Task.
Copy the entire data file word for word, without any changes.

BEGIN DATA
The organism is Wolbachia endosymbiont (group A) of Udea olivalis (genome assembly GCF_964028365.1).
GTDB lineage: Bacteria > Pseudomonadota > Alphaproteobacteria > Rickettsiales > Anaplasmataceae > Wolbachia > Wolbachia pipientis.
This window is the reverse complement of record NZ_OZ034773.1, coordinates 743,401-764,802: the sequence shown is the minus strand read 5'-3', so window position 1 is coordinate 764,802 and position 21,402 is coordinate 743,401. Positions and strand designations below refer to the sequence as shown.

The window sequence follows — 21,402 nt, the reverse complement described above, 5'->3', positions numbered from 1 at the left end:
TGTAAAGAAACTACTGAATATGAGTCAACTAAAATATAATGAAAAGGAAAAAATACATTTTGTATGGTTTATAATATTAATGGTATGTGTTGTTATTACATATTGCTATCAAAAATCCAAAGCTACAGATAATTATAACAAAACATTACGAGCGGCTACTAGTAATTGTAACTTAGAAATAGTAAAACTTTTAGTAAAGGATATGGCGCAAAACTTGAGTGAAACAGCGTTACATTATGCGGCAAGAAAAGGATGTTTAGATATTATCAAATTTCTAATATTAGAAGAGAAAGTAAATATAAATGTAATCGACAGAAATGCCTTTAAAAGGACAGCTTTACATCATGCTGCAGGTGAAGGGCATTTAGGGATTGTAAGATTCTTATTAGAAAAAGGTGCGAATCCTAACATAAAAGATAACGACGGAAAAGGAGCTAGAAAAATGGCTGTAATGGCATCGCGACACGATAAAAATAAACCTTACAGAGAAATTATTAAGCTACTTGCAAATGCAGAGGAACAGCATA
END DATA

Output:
The organism is Wolbachia endosymbiont (group A) of Udea olivalis (genome assembly GCF_964028365.1).
GTDB lineage: Bacteria > Pseudomonadota > Alphaproteobacteria > Rickettsiales > Anaplasmataceae > Wolbachia > Wolbachia pipientis.
This window is the reverse complement of record NZ_OZ034773.1, coordinates 743,401-764,802: the sequence shown is the minus strand read 5'-3', so window position 1 is coordinate 764,802 and position 21,402 is coordinate 743,401. Positions and strand designations below refer to the sequence as shown.

The window sequence follows — 21,402 nt, the reverse complement described above, 5'->3', positions numbered from 1 at the left end:
TGTAAAGAAACTACTGAATATGAGTCAACTAAAATATAATGAAAAGGAAAAAATACATTTTGTATGGTTTATAATATTAATGGTATGTGTTGTTATTACATATTGCTATCAAAAATCCAAAGCTACAGATAATTATAACAAAACATTACGAGCGGCTACTAGTAATTGTAACTTAGAAATAGTAAAACTTTTAGTAAAGGATATGGCGCAAAACTTGAGTGAAACAGCGTTACATTATGCGGCAAGAAAAGGATGTTTAGATATTATCAAATTTCTAATATTAGAAGAGAAAGTAAATATAAATGTAATCGACAGAAATGCCTTTAAAAGGACAGCTTTACATCATGCTGCAGGTGAAGGGCATTTAGGGATTGTAAGATTCTTATTAGAAAAAGGTGCGAATCCTAACATAAAAGATAACGACGGAAAAGGAGCTAGAAAAATGGCTGTAATGGCATCGCGACACGATAAAAATAAACCTTACAGAGAAATTATTAAGCTACTTGCAAATGCAGAGGAACAGCATA